Alwaght- While Saudi Arabia has not fulfilled any of its commitments to Yemen ceasefire in the past four months, the UN in association with the US has stepped up its movement to extend the truce for a long time to save Riyadh from the swamp of war. Recently, the UN envoy visited Yemen to persuade Ansarullah Movement for a six-month extension. But the truce was extended for two months in the last hours to its expiration.
Not many hours after this agreement, the Saudi fighter jets violated the ceasefire several times and the Saudis seized a ship carrying fuel to Yemen, showing that they do not adhere to the terms of the ceasefire as before.
On the other hand, the US has announced that it will provide Patriot missile systems to Saudi Arabia in order to strengthen the security of its borders. In other words, the Americans have come to believe that the ceasefire will not last for a long time and the Saudis do not have the will to implement its provisions, and for this purpose, they intend to strengthen the Saudi defense base to counter future Ansarullah missile operations.
According to the ceasefire deal, the naval blockade of Yemen was supposed to be lifted, the Sana'a airport be reopened for the transfer of patients abroad, humanitarian aids be sent to Yemen, and the Saudi attacks be stopped, but in practice, Saudi Arabia did not take any effective steps to implement these plans, and during this period, Riyadh violated the ceasefire more than thousand times. With the four-month ceasefire, Saudi Arabia stopped Ansarullah's missile and drone operations and checked the progress of this group on the battlegrounds, but the Yemenis have not benefited from the agreement.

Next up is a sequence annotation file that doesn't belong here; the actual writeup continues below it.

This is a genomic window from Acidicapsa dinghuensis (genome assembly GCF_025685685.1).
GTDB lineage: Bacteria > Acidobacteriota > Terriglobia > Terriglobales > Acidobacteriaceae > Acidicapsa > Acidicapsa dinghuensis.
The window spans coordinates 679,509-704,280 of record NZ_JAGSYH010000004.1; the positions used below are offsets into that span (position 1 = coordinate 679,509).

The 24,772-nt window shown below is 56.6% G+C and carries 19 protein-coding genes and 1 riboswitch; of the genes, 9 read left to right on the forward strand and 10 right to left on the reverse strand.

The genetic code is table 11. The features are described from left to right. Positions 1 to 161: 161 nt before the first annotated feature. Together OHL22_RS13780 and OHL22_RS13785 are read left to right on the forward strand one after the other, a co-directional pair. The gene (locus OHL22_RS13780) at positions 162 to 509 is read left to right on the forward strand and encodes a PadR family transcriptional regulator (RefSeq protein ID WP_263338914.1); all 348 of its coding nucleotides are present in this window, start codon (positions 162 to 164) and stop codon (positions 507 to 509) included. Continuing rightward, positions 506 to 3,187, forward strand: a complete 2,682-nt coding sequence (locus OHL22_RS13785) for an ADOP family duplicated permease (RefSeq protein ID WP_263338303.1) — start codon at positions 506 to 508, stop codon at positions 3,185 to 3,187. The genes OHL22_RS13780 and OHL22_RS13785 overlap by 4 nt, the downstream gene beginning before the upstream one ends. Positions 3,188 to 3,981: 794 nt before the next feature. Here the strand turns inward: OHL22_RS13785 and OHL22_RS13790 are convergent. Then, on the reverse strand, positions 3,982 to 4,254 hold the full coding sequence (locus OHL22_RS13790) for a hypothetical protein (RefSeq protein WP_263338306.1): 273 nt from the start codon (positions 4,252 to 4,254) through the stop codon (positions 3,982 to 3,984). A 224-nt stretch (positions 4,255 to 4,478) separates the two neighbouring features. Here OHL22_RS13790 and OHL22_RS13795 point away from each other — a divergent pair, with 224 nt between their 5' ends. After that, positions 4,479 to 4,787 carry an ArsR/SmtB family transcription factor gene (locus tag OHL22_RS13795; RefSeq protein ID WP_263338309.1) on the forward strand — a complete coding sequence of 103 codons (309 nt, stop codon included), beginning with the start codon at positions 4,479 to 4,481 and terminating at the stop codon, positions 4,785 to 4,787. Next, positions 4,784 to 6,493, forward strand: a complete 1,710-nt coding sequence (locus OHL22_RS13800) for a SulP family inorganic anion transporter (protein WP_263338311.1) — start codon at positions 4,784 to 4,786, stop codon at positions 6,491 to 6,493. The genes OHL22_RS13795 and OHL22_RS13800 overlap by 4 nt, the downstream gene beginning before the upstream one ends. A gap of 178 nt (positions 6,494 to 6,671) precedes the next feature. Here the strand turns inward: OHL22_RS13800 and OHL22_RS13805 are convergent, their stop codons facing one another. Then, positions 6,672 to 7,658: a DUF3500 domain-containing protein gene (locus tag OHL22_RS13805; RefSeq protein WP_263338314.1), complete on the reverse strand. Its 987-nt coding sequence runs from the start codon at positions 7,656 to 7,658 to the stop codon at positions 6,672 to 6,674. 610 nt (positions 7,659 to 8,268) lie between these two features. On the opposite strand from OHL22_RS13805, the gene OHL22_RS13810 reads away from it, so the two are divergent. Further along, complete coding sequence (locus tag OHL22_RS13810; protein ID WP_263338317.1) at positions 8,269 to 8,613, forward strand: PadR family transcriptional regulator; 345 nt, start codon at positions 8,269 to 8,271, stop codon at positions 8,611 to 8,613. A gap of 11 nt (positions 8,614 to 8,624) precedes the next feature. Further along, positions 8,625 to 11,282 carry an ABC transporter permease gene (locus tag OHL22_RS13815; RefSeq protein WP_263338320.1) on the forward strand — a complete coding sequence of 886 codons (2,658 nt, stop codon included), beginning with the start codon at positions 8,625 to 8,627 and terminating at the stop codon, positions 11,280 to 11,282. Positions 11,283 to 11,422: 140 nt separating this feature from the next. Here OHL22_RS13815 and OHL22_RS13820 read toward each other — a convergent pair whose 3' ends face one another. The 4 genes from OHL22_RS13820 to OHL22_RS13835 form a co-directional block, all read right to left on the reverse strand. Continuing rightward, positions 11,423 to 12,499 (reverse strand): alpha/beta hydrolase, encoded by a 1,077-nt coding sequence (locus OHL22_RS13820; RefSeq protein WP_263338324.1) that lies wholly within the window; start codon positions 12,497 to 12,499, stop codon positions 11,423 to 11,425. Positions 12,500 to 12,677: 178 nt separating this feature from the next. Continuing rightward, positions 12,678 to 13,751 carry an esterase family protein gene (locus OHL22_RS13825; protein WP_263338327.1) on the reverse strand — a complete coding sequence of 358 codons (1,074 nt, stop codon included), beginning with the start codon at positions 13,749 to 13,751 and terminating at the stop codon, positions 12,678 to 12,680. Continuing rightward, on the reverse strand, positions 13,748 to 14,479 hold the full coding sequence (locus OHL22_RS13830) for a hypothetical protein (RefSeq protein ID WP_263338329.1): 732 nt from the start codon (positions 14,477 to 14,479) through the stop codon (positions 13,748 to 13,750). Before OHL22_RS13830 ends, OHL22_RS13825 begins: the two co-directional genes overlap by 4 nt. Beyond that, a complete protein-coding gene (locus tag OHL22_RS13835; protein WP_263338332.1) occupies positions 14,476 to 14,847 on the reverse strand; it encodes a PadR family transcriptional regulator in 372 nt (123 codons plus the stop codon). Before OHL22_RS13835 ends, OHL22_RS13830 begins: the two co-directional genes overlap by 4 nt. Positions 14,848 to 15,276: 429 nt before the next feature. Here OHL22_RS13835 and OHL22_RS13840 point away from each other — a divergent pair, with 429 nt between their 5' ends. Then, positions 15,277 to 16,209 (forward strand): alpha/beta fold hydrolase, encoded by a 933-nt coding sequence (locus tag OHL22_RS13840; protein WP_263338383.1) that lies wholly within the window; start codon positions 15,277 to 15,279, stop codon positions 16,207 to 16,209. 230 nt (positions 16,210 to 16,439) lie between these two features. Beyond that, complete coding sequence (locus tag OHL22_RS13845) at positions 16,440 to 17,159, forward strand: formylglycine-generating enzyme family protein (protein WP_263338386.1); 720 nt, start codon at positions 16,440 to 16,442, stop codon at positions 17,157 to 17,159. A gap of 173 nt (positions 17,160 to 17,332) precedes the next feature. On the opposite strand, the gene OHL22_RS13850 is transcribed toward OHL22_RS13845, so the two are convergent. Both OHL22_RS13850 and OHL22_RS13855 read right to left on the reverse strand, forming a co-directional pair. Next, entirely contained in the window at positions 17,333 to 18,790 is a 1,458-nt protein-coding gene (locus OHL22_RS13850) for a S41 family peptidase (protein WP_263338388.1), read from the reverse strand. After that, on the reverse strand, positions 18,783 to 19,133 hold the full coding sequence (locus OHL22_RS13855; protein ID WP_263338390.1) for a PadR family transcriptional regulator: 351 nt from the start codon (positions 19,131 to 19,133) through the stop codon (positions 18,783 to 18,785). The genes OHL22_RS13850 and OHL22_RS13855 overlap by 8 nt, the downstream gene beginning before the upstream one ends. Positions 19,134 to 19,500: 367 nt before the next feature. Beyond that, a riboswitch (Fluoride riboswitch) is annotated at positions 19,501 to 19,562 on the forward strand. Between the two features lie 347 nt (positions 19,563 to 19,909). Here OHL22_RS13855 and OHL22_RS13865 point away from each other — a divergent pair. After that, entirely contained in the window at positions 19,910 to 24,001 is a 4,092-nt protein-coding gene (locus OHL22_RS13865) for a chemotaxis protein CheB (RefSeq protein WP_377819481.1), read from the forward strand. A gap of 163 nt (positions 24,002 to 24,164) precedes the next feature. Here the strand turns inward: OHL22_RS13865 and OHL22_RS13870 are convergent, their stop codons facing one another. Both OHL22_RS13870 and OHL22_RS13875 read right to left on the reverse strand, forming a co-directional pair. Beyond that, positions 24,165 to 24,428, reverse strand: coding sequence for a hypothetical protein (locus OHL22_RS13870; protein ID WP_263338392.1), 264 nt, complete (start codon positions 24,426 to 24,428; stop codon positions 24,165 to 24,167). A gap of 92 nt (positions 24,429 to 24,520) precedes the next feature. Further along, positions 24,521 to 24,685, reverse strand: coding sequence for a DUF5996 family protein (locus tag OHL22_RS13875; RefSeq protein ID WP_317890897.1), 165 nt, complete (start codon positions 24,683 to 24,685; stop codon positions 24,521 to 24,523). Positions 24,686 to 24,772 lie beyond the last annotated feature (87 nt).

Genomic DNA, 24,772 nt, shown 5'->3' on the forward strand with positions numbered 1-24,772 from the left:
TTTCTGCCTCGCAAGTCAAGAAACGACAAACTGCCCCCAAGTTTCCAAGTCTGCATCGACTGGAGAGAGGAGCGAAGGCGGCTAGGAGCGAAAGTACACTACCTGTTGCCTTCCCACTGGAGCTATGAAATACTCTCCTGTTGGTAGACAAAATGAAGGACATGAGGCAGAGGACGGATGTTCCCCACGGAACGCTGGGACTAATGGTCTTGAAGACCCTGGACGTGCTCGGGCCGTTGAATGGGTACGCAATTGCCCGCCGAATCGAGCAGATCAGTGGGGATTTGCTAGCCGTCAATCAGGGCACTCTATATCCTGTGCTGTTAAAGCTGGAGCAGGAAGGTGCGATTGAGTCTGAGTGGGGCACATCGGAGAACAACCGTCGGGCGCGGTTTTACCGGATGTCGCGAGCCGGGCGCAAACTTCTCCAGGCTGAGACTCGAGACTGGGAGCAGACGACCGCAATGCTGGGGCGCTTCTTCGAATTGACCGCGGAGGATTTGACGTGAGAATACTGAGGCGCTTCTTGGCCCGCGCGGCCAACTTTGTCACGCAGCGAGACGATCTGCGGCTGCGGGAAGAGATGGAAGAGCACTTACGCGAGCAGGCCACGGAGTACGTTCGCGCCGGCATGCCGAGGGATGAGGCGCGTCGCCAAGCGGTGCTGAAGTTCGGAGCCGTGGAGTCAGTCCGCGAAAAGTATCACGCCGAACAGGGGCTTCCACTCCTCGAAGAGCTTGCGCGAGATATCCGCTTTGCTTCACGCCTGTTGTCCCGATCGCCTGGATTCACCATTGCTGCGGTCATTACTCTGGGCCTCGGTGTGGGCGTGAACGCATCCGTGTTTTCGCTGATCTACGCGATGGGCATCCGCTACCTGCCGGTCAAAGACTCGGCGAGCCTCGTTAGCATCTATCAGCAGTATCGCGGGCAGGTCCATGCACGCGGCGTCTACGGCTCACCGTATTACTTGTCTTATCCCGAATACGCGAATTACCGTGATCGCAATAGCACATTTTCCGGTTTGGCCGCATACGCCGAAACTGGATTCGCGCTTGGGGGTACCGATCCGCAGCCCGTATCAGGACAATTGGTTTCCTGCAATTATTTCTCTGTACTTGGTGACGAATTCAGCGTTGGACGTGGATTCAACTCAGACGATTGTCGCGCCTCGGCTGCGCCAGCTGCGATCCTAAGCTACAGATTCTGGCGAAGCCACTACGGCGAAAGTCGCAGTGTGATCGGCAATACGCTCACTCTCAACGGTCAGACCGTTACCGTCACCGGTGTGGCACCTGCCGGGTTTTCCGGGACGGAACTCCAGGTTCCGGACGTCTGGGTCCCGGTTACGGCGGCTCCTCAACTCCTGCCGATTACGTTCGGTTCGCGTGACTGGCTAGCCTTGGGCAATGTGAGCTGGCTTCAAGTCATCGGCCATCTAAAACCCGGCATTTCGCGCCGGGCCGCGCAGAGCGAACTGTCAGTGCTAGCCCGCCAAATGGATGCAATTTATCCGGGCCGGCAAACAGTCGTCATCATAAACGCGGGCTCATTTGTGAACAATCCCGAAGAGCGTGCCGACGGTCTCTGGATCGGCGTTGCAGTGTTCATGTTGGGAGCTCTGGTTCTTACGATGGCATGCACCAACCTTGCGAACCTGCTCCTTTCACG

With the help of the UN, the kingdom seeks to save the status quo and advance its programs without any threat posed to it by the Yemenis. It cannot imagine rejuvenated Yemeni strikes on its oil facilities as fresh attacks at the time of the global energy crisis amid Ukraine crisis would disrupt the oil supplies and aggravate the situation.
The ball is in Saudi court
The officials of the National Salvation Government (NSG) in Sana'a said in recent days they will not be deceived anymore and will not extend the ceasefire at any cost. Not benefiting from the truce over the past four months, Ansarullah this time expects Saudi Arabia to fulfill its promises and if the Saudis takes not effective measures for assurances, Ansarullah will likely abandon the deal.
One of the most important proposals and conditions that Ansarullah sought from the beginning of the ceasefire was to pay the salaries of government employees in order to reduce the economic pressure on the Yemeni society. Since the 2014 revolution led by Ansarullah, based on the agreement made with the government of the resigned President Abdrabbuh Mansour Hadi, the salaries of employees throughout Yemen were supposed to be paid from the customs revenues of Aden and Hudaydeh ports and the sale of oil and gas condensate. After the Saudi invasion, Mansour Hadi's government violated this agreement, and after that, with the transfer of the central bank from Sana'a to Aden in 2017, the hands of Ansarullah and the people living in the areas under its control of the NSG were left empty.